Researchers at Georgia Tech examined how the language used in pitches can impact whether a campaign is successfully funded. They looked at 45,000 projects to see which phrases appeared in projects that failed and those that didn’t.
“When people were promising gifts — phrases that were associated with reciprocity or promising gifts — those projects were the most funded,” said Tanushree Mitra, one of the researchers. When one appears to be begging or groveling for funding, success was less likely.
Their findings illustrated the rules of reciprocity and scarcity. Give a person a small gift and then request a medium-size gift, and he or she will likely reciprocate and give the gift. Potential donors may be swayed by knowing they will receive a perk or some sort of token of appreciation.
Scarce resources are naturally more attractive and fought over, much like the last of a given toy in a store leading up to Christmas. A successful Kickstarter campaign might warn that a given model of a product will not be available when the product is launched widely.
2. ‘Present Shock’. It’s the phrase at the center of media theorist Douglass Rushkoff’s new piece in Politico Magazine. It refers not to gifts, but to the here and now. Rushkoff sees a threat from a world that has sped up in the age of Internet connections and tweets.
Our leaders’ ability to articulate goals, organize movements or even approach long-term solutions has been stymied by an obsession—on their part and ours—with the now. Unless we adapt to this new presentism, and soon, we may edge more dangerously close to political paralysis.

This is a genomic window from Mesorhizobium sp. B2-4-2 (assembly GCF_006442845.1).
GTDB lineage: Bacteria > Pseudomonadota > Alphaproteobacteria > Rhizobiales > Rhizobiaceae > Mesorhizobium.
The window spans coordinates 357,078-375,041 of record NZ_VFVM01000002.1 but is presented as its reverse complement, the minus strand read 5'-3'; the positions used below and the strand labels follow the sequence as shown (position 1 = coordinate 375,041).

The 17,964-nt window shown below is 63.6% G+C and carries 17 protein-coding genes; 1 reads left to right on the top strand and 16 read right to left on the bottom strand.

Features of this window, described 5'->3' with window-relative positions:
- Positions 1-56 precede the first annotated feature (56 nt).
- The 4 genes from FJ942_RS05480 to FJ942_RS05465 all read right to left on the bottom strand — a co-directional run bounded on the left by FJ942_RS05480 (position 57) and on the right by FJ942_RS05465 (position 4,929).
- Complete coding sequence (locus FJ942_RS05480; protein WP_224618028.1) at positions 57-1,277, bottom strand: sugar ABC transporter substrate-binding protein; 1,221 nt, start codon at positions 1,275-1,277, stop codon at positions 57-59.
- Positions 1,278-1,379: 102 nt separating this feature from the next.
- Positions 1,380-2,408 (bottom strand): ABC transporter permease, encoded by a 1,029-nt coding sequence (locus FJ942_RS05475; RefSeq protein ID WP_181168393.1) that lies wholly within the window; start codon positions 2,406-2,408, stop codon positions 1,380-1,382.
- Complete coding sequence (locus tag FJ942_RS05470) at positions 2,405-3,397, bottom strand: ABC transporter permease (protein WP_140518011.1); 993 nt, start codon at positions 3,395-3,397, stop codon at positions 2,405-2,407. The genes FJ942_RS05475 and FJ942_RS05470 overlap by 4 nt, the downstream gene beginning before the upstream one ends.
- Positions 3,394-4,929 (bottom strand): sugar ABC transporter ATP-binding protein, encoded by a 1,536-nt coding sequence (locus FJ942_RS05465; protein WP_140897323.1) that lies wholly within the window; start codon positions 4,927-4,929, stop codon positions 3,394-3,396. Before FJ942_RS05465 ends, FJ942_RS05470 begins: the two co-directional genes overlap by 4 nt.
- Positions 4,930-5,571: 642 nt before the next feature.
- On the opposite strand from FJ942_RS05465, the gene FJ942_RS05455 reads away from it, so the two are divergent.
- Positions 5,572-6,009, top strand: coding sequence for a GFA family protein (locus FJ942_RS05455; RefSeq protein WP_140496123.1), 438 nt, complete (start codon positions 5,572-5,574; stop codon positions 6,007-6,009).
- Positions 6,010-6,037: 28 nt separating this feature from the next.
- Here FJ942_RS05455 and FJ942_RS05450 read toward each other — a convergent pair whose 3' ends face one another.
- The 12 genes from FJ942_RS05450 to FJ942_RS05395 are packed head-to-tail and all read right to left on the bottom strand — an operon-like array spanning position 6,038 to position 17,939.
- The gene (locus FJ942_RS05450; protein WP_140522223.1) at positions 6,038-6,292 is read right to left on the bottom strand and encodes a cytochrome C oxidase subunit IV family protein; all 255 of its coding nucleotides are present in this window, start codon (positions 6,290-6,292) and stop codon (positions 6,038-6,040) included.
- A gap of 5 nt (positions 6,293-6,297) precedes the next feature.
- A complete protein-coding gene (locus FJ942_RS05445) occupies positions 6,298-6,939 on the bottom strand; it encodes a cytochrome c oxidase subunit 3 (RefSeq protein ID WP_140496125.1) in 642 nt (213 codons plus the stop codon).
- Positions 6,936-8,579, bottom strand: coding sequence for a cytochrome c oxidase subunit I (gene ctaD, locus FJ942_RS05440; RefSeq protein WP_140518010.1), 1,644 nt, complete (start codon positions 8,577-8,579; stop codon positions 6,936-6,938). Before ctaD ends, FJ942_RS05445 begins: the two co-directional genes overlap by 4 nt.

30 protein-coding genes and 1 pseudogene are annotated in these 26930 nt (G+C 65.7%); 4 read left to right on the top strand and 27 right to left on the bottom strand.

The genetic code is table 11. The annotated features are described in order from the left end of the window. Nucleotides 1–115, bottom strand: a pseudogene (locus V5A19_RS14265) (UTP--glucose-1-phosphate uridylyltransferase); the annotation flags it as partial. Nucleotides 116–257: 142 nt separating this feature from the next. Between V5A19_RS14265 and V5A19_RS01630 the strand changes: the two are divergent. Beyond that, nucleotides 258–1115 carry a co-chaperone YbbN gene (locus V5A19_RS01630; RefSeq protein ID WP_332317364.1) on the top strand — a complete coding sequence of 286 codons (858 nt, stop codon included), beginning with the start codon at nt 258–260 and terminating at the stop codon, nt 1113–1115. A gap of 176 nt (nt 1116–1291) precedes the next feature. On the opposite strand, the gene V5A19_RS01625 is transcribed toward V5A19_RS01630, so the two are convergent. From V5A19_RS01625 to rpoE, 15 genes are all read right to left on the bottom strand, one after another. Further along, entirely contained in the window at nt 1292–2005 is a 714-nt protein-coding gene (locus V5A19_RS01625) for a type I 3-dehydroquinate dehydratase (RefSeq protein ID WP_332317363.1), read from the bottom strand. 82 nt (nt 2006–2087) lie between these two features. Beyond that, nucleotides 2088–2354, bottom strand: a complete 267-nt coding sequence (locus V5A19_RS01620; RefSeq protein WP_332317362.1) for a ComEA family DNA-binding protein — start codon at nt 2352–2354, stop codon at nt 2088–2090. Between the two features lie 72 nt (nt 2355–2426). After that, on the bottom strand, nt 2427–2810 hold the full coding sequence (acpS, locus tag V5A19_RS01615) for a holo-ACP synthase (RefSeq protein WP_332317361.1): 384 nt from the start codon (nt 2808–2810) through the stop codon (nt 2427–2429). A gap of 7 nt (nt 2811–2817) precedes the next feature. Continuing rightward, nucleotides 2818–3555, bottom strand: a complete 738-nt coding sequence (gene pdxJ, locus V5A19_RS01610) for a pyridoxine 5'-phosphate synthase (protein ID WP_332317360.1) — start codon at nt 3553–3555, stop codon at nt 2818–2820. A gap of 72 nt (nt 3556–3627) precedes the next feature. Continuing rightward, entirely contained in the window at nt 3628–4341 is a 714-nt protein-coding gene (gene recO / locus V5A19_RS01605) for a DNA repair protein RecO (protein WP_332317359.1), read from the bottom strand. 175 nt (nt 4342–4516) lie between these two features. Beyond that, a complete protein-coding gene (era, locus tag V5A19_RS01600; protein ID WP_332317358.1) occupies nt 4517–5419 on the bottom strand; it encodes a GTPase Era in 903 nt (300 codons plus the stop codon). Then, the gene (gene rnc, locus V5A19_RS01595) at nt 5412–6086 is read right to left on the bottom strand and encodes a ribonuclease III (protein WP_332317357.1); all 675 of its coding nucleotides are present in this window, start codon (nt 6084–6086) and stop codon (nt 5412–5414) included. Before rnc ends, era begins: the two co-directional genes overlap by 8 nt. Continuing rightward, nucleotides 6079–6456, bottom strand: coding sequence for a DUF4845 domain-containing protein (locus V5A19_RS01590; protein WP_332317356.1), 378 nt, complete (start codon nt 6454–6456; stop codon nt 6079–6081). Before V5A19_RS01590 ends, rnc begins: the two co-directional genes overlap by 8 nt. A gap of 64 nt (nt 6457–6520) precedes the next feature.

Rushkoff views the current world as one that’s not amenable to efforts that will develop and endure over time:
A person like Martin Luther King Jr. wouldn’t be able to rally people to realize his great dream today. He would be as desperate for hourly retweets as the rest of us, gathering “likes” from followers on Facebook as a substitute for marching with them.
Do you buy that? We’ve seen social media play a significant role in the Arab Spring. And proponents of same-sex marriage have built considerable momentum in the United States despite — or perhaps in part because of — Facebook and Twitter.
3. Reinventing the receipt.
I’m always struck by how many unwanted paper receipts pile up next to registers at eateries. Whether it’s our laziness or the ability to track purchases online, people seem less interested in receipts. Jack Dorsey, the CEO of Square, hasn’t given up on them. Via Buzzfeed:
“What if we see the receipt more as a publishing medium — a product unto itself that people actually want to take home, that they want to engage with, be fully interactive with?” Dorsey asked. … The Square Wallet app, which lets users pay with merchants using Square over the Internet without taking out a card, is essentially “the receipt as a full-blown application.”
4. A post-TMI age? We’re all familiar with TMI, too much information. You really didn’t need to hear about that. From New York Magazine:
There is no such thing as TMI on the Internet. We are living in a post-TMI age, and everyone needs to deal with it. Preferably by using the “unfollow” button. … If you follow someone on Twitter and you find that her tweets are too much for you, then you may unfollow her. If you continually recoil at TMI, it’s because you lack the willpower to stop consuming (or foresight to avoid) the information in question. That’s your fault.
5. The benefits of waking early and brainstorming. Imagine setting your alarm 30 minutes early and using that time to generate ideas while laying in your bed. From Fast Company:
I was too groggy in the early morning to start second-guessing my ideas as I often do when I’m showered, caffeinated, and sitting at my desk to work. It’s almost like my creative mind, for lack of a better term, was on autopilot those early mornings, spitting words on the page with no time for judgment.
6. Sustainable kidnapping. We’ll end on a humorous note. Here’s a funny parody of the traditional Kickstarter video: